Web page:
A couple of words on the hockey elements of last night’s home and season opener for the Montreal Canadiens, and a couple more on something that is definitely not hockey.
As I mentioned in the season preview, Lars Eller is due for a breakout year, and boy did he look like he’s going to have one. The Great Dane had two goals and an assist and finished +2 with six shots on net and looked every bit like a player who was worth trading Jaro Halak for.
The EGG line (The Kid line?) combined for all three Habs goals – a combined six points and 10 shots – and is going to be a force to be reckoned with if they click this quickly.
Awesome, awesome hockey from those three.
The penalty kill also looked sharp killing 6/6 chances, the lone goal allowed on a 5 on 3.
Carey Price is a good goaltender, and if he’s as sharp as he was last night the Habs are going to have a good season. Even after being hung out to dry early on the 5 on 3 Price stood tall for much of the night with a number highlight reel stops.
Yes, he could have put in a better effort on the breakaway goal, but then Andrei Markov could have remembered he’s a top line defenseman too.
Which brings us to the not so good.
Too many penalties. Not enough discipline. I’m sure it won’t be the last time that comes up.
The power play was bad. Really bad. So bad that the other guys scored on it more than we did. Hopefully this isn’t a sign of things to come, but it could be useful for PK Subban to learn how to make a pass off of that cross-ice one-timer setup to help catch goalies off guard.
And now a word on fighting.
As soon as Parros was cleared to play in preseason, everyone in hockey knew that he and Orr were going to fight.
First of all, none of this was Colton Orr’s fault. He didn’t jump Parros, he didn’t sucker punch him or drive his head into the ice.
All Colton Orr did was what he’s paid to do, just like Parros.
It’s their job.
There is absolutely nothing natural about a hockey fight.
It’s two large men wearing skates throwing haymakers with their eyes closed as they clutch at the jersey of their opponent.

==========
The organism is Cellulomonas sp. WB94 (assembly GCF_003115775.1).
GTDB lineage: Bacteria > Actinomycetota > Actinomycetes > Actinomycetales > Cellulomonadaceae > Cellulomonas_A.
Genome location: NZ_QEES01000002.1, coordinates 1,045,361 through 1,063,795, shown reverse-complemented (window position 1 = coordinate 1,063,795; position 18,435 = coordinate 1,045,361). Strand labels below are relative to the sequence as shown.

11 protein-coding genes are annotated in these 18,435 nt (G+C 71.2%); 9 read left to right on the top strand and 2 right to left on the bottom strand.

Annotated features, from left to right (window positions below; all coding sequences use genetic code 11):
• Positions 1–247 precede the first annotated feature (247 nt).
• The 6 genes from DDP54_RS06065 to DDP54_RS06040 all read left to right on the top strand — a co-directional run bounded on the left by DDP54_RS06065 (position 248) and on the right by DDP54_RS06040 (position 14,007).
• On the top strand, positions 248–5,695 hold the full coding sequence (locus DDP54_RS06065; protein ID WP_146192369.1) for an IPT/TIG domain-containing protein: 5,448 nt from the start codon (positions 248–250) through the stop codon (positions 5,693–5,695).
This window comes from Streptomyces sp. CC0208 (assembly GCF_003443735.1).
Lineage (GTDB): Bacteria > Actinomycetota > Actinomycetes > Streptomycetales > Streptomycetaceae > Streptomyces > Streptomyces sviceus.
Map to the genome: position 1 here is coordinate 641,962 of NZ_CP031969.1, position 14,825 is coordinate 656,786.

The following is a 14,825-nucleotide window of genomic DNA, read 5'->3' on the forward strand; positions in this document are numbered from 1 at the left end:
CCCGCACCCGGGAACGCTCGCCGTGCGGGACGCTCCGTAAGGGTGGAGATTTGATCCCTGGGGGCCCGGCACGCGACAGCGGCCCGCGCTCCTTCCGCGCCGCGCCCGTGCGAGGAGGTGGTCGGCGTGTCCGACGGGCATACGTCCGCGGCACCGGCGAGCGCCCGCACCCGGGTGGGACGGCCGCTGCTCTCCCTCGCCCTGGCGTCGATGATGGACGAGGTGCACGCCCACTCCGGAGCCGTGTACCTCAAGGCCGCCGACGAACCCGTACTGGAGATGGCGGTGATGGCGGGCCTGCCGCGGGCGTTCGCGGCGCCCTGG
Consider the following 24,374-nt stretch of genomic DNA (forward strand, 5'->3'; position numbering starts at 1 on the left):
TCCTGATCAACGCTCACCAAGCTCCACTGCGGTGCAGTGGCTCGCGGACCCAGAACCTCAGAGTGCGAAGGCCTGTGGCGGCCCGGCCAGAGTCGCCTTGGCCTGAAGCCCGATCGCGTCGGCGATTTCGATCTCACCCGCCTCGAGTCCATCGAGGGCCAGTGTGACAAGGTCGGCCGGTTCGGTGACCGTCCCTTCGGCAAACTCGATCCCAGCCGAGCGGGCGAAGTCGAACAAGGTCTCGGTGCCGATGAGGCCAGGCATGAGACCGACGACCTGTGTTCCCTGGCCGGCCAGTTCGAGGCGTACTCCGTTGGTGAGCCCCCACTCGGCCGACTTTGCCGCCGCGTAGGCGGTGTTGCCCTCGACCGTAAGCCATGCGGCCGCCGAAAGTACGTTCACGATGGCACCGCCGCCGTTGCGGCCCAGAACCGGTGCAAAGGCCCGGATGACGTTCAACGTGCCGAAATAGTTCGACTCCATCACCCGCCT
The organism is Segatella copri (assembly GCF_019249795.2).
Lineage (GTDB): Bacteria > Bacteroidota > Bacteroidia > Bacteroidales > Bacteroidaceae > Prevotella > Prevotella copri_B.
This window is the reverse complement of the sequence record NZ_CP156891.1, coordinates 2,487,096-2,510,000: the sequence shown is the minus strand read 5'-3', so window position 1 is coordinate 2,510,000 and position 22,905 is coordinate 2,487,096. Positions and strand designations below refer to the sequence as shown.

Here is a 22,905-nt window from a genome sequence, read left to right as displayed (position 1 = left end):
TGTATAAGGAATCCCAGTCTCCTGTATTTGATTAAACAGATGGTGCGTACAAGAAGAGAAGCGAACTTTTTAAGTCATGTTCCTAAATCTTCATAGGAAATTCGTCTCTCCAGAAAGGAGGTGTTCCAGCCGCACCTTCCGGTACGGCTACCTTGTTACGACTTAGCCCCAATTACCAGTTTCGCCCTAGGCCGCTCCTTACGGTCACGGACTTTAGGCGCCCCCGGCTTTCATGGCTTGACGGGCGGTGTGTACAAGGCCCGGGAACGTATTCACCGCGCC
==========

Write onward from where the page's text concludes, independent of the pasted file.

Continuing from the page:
When one goes down, so does the other. Every time.
Two big, tired, disoriented men falling, their hands engaged.
What could possibly go wrong?
The thing is, this fight should never have happened.
Jared Tinordi and Carter Ashton had just fought, fulfilling the ridiculous “code” that the mouth-breather analysts are always talking about. It was done.
And while Orr was tangled up with PK Subban, one would like to think (hope) that Subban would have been smart enough not to engage, so it’s not like he needed protection.
The fight served no purpose.
And Neither Orr, nor Parros should have been on the ice, because neither of them should be in the league.
What purpose does either player serve?
From what? Who needs protection when all these guys do is go after and fight each other?
Really? Does the fact Colton Orr might fight George Perros stop Phil Kessel from taking a whack at Price’s pads as the whistle blows?
Just look at their stat lines.
Orr: 2:47 TOI, 1 hit, 20PIM
Parros: 4:17 TOI, 1 hit, 20PIM
How do they contribute to the game?
Even for entertainment purposes, no one can say that the crowd benefited from their presence.
I’ve watched the Habs get blown out at home and crowds were more excited and into the games than they were last night.
You couldn’t just hear the referees last night, you could hear the echo.
Fighting needs to go. It’s pointless.
And it shouldn’t take a man smashing his face on the ice and being carried off in a stretcher to realize that.